Clearly these drug advertisements on television are hugely successful. Otherwise the drug companies would not spend gargantuan sums to advertise these drugs.
When a customer asks you “What side effects are possible with this drug?” how do you react to that question? Obviously with dangerously low levels of staffing in pharmacies, you don’t have the time to answer this question thoroughly. Do you grab the patient leaflet and mention a few of the most common or mildest potential adverse effects? Do you mention some of the most serious? Do you have an ethical obligation to mention the most serious even though they may not happen frequently?
Fluoroquinolone antibiotics have been in the news a lot recently because of new FDA warnings about the safety of this class of drugs. Yet many of the adverse effects highlighted in these FDA announcements (like tendon damage) have been known for decades. I save my old copies of The Physicians’ Desk Reference. The oldest one I have is the 1994 edition.
The official prescribing information for Cipro (1994 PDR) includes this in the WARNINGS section:
“The oral administration of ciprofloxacin caused lameness in immature dogs. Histopathological examination of the weight-bearing joints of these dogs revealed permanent lesions of the cartilage. Related quinolone-class drugs also produce erosions of cartilage of weight-bearing joints and other signs of arthropathy in immature animals of various species.” (1994 PDR, page 1571)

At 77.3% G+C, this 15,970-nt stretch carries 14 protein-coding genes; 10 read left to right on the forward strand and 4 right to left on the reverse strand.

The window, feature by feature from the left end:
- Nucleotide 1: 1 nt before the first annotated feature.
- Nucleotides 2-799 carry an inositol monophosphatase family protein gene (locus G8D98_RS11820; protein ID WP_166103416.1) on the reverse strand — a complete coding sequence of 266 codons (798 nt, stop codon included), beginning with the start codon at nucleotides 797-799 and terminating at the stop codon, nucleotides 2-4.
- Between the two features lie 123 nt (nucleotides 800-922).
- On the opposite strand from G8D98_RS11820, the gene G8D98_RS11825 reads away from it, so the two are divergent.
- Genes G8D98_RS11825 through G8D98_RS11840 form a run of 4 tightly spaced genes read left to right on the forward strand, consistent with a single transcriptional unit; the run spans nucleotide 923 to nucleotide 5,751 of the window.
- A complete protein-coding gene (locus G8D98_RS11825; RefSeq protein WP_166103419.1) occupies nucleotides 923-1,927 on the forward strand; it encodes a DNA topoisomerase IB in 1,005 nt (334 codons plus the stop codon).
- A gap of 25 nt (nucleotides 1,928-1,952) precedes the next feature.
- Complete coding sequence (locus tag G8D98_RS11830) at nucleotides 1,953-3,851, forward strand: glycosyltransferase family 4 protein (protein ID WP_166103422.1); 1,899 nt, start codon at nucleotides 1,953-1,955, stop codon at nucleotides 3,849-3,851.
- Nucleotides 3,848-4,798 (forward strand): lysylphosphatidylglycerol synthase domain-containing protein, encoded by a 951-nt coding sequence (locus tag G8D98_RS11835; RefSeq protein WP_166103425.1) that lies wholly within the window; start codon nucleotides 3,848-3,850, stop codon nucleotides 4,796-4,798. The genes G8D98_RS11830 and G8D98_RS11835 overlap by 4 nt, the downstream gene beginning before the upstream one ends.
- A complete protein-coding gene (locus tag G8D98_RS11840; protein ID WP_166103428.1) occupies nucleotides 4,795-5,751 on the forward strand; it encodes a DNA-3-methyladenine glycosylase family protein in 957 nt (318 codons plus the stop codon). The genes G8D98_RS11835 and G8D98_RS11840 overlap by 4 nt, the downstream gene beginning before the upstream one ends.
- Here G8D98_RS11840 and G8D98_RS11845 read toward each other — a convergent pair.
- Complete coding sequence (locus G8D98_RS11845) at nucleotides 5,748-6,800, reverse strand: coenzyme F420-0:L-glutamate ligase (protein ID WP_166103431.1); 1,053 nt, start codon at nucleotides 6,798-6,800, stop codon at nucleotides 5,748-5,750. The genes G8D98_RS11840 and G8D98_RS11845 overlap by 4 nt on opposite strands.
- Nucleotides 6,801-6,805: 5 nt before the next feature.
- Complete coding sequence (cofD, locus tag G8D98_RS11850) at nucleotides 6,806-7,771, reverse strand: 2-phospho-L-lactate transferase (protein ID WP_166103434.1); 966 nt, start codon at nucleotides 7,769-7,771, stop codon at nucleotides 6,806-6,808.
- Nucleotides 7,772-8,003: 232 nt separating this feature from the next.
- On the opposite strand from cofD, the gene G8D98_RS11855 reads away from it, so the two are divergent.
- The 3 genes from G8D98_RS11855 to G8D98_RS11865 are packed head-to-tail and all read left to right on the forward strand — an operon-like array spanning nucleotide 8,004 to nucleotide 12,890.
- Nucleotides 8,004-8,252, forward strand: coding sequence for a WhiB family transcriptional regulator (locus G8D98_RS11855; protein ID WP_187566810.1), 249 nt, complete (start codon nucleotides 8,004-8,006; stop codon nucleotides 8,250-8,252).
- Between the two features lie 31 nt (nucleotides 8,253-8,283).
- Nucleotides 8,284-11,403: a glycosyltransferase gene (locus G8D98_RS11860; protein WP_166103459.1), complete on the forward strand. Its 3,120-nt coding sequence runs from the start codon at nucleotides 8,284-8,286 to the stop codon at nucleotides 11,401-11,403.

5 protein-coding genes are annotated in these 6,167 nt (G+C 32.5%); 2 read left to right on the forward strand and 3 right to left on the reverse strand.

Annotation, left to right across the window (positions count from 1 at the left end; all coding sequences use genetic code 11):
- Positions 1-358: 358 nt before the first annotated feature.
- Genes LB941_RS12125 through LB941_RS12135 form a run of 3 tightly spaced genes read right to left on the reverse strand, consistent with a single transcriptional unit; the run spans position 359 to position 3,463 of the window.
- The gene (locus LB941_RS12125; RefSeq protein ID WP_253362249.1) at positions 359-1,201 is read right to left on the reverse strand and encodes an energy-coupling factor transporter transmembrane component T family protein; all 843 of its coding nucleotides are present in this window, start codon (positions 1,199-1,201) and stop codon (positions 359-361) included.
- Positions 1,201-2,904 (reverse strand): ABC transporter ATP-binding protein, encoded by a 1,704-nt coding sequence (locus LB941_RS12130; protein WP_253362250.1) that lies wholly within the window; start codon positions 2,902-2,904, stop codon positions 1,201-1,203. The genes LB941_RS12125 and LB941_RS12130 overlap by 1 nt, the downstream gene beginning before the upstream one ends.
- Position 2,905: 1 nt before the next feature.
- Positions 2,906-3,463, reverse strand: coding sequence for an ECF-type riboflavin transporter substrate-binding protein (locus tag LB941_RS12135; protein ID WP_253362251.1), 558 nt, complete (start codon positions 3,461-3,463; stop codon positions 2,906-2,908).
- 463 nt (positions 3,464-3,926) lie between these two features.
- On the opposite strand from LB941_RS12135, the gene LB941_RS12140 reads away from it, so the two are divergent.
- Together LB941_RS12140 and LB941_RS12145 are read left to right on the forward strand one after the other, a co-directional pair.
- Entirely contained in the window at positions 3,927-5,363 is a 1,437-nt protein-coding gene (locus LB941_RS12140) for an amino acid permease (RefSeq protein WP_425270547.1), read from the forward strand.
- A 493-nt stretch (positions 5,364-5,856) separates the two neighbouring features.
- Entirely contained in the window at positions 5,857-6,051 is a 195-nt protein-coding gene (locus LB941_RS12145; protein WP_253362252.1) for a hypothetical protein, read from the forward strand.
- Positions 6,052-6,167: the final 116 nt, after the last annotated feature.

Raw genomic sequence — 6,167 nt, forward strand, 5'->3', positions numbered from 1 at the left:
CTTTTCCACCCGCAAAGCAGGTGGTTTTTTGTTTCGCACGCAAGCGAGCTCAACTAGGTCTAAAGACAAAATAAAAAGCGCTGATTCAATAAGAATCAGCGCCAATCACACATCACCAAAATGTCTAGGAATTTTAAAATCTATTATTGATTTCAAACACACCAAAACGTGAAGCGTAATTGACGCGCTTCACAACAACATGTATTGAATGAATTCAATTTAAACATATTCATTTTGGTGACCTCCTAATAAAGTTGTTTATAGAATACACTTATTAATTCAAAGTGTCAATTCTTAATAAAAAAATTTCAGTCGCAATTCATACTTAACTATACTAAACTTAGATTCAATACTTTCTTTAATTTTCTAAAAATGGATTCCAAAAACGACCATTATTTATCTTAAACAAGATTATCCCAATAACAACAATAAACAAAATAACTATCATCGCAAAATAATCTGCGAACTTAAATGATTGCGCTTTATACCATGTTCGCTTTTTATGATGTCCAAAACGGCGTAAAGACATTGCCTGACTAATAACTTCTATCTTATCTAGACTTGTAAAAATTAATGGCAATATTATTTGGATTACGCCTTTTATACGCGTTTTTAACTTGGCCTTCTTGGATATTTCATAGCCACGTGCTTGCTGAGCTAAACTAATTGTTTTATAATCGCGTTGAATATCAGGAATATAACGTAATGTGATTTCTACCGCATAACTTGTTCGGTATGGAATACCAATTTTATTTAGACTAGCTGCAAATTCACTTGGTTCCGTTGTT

I suggest you spend a few hours on YouTube watching the many testimonials from patients about serious damage they’ve suffered from quinolones.
Do you think that the incidence of tendon damage from quinolones is greater than is commonly perceived? Do you think the incidence of muscle pain and weakness from statins is greater than commonly acknowledged? Do you think that dentists prescribe clindamycin too readily, given the potentially serious colitis?
How Should Pharmacists Counsel Their Customers?
Do pharmacists have an obligation to tell customers something like, “The fewer drugs one takes, the better?” Do you feel that the common occurrence of side effects should prompt the public to do everything they can to avoid having to take drugs? Do you believe that “An ounce of prevention is worth a pound of cure”?
There are obviously many drugs that are essential or even life saving. On the other hand, dietary/nutritional and lifestyle factors can greatly decrease the need for drugs. The fruits and vegetables at your farmer’s market don’t come with leaflets describing possible adverse effects. That’s because, unlike medications, they aren’t likely to cause any.